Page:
The Islamic Society of Boston Cultural Center offers courses from the Islamic American University, whose vice chairman is Jamal Badawi, a trustee of the center, and headed by Sheik Yusuf al-Qaradawi, a hate-mongering preacher from the Gulf who has been banned from Egypt and the United States.
ISB records show that the organization has both received money from and donated money to organizations that were later investigated or shut down for terrorist activities. Among the recipients of ISB largesse are the Benevolence International Foundation - an Al Qaeda charity - and the recently convicted Holy Land Foundation - a Hamas charity.
Case in point: The ISB invited Yasir Qadhi to speak at its Cambridge mosque in March. Qadhi is a Holocaust denier who preaches that Jews want to destroy Muslims and that Christians are theologically “filthy.’’
I want your readers to know that while one vocal but unrepresentative faction of the local Jewish community has dampened official Jewish engagement with this project, there are many across the Jewish community who are actively engaged in a variety of activities in concert with the local Muslim community, including the Islamic Society of Boston.
I was embarrassed and disheartened by the presence of mosque opponent Charles Jacobs and a few of his compatriots outside the Islamic Society of Boston Cultural Center, but I also knew that Jacobs does not speak for me, nor, I believe, for the majority of Jews in the Boston area.
Nexus for the Jewish Fools-The Jewish Muslim Relations Center
The center of activities for these foolish Jews is the Jewish Muslim Relations Center (JMRC) in Boston. Here are its objectives:
The JMRC hopes to strengthen relations between Jews and Muslims in the Greater Boston area through:
Among the board of the JMRC are the usual assortment of foolish Jews, the trustees of the ISBCC and the Boston chapter of the Muslim American Society.
We, members of the Jewish and Muslim communities, seek to build trust and mutual understanding and strive to forge positive relationships between our respective communities. We are determined to work together in order to replace fear, distrust, and misunderstanding of each for the other, where it exists, with hope, and respectful communication.
* We decry all forms of terrorism, racism, anti-Semitism, anti-Muslim prejudice, or any other form of discrimination or stigmatization against any racial, religious or ethnic group.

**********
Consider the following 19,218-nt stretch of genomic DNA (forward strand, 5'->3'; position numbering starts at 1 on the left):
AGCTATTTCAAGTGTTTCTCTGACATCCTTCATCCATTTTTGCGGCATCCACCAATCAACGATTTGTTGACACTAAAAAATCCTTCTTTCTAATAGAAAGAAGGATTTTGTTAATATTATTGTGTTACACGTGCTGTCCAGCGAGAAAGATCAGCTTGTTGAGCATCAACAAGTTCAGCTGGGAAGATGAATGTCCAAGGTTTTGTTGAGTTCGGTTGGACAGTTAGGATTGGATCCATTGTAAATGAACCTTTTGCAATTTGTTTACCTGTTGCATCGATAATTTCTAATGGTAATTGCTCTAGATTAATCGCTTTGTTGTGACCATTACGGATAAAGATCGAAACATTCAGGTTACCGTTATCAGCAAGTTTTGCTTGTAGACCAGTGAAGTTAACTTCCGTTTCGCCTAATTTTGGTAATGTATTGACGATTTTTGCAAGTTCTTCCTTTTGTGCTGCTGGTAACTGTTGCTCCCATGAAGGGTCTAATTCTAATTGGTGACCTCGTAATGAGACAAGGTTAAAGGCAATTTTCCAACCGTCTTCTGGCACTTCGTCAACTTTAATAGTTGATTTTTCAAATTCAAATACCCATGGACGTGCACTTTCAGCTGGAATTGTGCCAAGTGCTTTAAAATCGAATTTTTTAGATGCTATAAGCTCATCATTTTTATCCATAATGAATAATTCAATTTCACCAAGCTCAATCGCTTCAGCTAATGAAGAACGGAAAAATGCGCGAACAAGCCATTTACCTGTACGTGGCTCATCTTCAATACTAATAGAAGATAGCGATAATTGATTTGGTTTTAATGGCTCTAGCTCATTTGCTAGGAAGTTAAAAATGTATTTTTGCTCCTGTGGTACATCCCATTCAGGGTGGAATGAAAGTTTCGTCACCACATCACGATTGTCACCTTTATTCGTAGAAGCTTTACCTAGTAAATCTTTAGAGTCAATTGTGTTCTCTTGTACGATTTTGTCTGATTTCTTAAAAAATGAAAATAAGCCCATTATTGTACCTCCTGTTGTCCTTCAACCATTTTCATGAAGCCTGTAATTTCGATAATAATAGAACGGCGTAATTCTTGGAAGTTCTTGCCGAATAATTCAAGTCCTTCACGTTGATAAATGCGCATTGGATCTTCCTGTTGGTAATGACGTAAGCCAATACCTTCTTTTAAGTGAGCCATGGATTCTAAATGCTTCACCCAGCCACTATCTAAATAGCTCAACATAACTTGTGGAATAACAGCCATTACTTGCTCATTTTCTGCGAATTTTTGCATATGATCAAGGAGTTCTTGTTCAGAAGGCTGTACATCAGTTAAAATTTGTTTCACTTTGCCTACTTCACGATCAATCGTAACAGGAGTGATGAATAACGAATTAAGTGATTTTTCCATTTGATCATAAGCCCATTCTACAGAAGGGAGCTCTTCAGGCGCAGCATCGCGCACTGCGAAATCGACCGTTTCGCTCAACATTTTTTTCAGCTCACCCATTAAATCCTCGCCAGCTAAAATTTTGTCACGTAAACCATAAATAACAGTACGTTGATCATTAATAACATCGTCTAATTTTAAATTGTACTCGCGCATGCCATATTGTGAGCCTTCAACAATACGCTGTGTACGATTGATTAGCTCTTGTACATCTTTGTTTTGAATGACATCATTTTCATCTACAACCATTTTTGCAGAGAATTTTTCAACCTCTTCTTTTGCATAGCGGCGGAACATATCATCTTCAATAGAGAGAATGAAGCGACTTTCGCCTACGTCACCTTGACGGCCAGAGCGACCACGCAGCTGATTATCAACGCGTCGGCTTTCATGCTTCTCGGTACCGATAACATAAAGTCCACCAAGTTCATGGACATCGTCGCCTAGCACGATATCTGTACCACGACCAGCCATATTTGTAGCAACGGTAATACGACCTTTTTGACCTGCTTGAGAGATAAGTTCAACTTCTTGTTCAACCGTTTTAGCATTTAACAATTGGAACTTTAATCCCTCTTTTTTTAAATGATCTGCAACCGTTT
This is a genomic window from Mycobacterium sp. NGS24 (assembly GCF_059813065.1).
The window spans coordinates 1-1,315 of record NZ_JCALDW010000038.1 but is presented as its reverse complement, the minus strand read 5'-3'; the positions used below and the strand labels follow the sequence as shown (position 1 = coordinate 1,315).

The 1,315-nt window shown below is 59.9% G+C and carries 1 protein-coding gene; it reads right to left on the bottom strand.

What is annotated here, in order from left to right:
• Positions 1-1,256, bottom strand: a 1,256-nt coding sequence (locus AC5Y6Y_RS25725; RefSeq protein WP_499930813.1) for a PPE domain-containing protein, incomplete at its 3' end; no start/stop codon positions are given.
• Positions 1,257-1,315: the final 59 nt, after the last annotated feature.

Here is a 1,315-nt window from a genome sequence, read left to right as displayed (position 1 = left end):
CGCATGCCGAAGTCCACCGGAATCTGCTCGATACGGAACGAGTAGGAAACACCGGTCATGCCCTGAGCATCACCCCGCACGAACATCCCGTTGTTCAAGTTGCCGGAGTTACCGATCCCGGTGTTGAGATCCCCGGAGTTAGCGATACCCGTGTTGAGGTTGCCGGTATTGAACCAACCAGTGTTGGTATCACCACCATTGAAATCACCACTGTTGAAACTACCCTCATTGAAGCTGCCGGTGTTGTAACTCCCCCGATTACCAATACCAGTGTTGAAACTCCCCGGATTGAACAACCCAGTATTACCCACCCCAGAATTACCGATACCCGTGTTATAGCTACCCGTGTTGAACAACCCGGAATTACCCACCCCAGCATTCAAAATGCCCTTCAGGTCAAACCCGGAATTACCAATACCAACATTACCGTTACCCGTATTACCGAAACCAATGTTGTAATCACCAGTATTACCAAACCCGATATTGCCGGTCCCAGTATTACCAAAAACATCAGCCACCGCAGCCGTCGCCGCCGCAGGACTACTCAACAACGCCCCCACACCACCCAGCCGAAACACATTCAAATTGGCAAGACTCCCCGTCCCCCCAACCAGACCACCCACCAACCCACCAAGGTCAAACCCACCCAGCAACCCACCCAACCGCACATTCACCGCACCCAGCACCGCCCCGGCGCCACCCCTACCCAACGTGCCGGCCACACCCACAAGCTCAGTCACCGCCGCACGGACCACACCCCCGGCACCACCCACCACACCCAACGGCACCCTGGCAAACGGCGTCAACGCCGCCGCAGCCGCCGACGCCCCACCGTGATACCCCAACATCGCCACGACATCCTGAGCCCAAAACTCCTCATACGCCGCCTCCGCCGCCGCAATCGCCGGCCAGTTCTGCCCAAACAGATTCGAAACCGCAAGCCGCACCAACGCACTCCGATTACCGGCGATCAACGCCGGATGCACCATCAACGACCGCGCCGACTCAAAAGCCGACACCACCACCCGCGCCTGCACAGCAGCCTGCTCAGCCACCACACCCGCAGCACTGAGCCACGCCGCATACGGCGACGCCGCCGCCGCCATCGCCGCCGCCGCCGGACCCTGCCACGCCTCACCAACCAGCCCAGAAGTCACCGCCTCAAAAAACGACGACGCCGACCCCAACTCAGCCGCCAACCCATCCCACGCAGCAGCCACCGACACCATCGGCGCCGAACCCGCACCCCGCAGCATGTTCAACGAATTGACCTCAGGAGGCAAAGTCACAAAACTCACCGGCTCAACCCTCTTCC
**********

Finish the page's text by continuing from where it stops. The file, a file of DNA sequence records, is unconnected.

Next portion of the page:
* We support the rights, guaranteed by the U.S. Constitution, of faith communities to gather for worship.
The Film “In Good Faith” showcases useful Jewish fools
The useful fools in the Boston Jewish community figured prominently in the film, “In Good Faith” produced as a project by graduating Boston College Senior, Michael Porter that premiered in 2008. You may view a trailer of the film on YouTube, here. The film made by Porter for Boston College TV endeavors to tell the story of the ISBCC Mosque from differing vantage points:
In Good Faith is a student-documentary chronicling the building of New England's largest mosque in Boston. The film looks at the make-up of the community, and their relationship to the rest of the city's community of faith.
Highlighted in the project are the Muslim community's responses to questions and concerns about Islam and their society, the evolution of two major lawsuits that delayed the construction of the mosque, and the work done behind the scenes with the supporting religious communities to foster partnerships and dialogue.
The film draws from exclusive one on one interviews with leaders of the Islamic Society of Boston, American Jewish Committee, Hebrew College, and the Archdiocese of Boston.
The Muslim American Society (MAS) Boston chapter screened the completed documentary in March 2008 at the ISBCC with a discussion panel that included some familiar names:
Funded through a grant from The Jacques Salmanowitz Program for Moral Courage in Documentary Film, BC junior Matt Porter took a year and half to complete the effort. If you take a moment to imagine every politically correct trope about dialog, tolerance, diversity, and respect for the other no matter who "the other" is and what they believe floating around college campuses today then you'll have a shot at understanding just what it was I sat through the other night.